It is sad that in order to begin such a debate I must affirm that I am not anti-semitic, sad but not surprising. These days the zealots have sought to polarise the moderates into acquiescence with the “If you’re not with us, you’re against us” tactic. It is a clever use of political correctness the way political correctness is often used by the right to avoid debate on questions they wish to sabotage.

I am not a holocaust denialist, unlike many of the fundamental zealots on either the Zionist or Fascist side I have been to Auschwitz and Dachau and seen it all with my own eyes. Having done so I have images in my head which will go with me to the grave. I could not go to Auschwitz again I don’t think. As a committed left-wing activist the evils of nationalism come as no stranger to me and Germany’s quest to promote itself and its cultural model above everything else in the 1930s and 1940s is something of abhorrence. It should provide a beacon as to just what exactly happens when nationalism is allowed to run rampant to its natural conclusion.

And yet to assume that we have learnt from the holocaust is to disregard much of the history of the last 50 years. I am surprised and dismayed that the Israelis were not the most vociferous of critics of the ethnic cleansing perpetrated in Croatia, Bosnia and Kosovo, and that Israel did not send its crack troops into Rwanda to prevent the widespread annihilation of the Tutzis. Why is the Simon Wiesenthal centre not now also engaged in hunting down the members of the Interahamwe and the Impuzamugambi who are still active in lawless parts of the Democratic Republic of Congo? These are war criminals, murderers and ethnic cleansers and yet they remain unencumbered by the Western World. Part of experiencing adversity is the greater understanding it gives you of oppressed groups and what you then do about it. Israel is active in promoting and defending the rights of Jews across the world as one might very well expect it to do, however they are either naive and short-sighted or isolationist and bigoted if they feel that it is enough just to protect their own kind. Would Israel have been more inclined to be involved politically or militarily if the oppressed in Bosnia had been Jewish as opposed to Muslims? Would they be involved in Africa if there was an age-old Jewish community rather than disenfranchised blacks, the lowest of all the global pecking orders?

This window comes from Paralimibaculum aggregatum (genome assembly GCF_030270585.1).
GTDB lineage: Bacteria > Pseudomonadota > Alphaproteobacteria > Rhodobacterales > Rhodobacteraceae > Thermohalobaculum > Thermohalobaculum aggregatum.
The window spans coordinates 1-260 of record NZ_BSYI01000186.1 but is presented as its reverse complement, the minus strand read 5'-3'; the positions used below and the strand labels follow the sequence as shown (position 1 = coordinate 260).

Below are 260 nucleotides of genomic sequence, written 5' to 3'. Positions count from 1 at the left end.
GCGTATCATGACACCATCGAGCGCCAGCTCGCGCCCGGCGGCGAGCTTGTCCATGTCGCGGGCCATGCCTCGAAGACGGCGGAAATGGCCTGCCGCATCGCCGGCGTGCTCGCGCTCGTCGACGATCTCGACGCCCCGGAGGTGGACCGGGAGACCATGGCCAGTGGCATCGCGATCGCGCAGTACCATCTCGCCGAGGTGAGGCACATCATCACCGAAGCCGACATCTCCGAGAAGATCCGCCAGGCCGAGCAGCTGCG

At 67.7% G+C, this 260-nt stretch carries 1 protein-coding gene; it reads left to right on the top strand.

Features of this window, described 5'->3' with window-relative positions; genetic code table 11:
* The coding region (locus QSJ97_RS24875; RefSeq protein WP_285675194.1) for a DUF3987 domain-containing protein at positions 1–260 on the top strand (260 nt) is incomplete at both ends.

I am an active member of the UCU, the Union which has been at the centre of recent controversy regarding the motion at recent national congress to debate the pros and cons of a boycott on Israeli academic institutions. Let me make this quite clear it has not been decided whether or not such a boycott ought to take place. Personally I agree with a boycott but that is not the issue. The media reported en masse that the UCU had discussed and agreed such a measure. The Morning Star was in fact the only national daily paper to have correctly reported that the measure was in debate and not a de facto agreed policy.

The motion that has been discussed is that academics from Palestine, of whom many en bloc have called for the boycott question to be upheld, should be invited to speak at UK campuses in favour of the measures they are proposing. Within the framework of such a debate, the Academic Friends Of Israel have also been invited to take part in order that the debate should be as balanced and objective as posible and not merely reflect the traditional line of the left and deny the transparency of an open discussion.

What I particularly object to is the force and rhetoric of the US Zionist activists coming out from under their stones at the merest hint of a discussion and proclaiming that they will seek to put us anti-semites to the sword and drag us through the courts and break the resolve of UK academia.

That the academic freedom of a sovereign nation should be threatened by the political and mainly economic pressure of a single group is alarming enough. It is compounded by the lack of any defence from the self same nation states government. Disappointing but of course by no means surprising. If the Zionists had faith in the validity of their argument then one might expect them to rely on this winning the day in a debate conducted by academics but it cannot really surprise anyone that they choose not to leave this to chance because their argument is weak and does not stand up favourably when pitted against that of the Palestinians.

The United States of course is no stranger to the question of democracy by the ‘our way or the highway’ approach. This question has simply underlined the arrogance at the extent to which certain parts of its establishment wish to forward this policy and the complete faith in their right and ability to do so across the world. Personally when I see the ultra-reactionary big guns come out so forcefully and so quickly I can’t help but think we must be doing something right.

Song Of The Day ~ The Cinematics – Trapped Behind This Face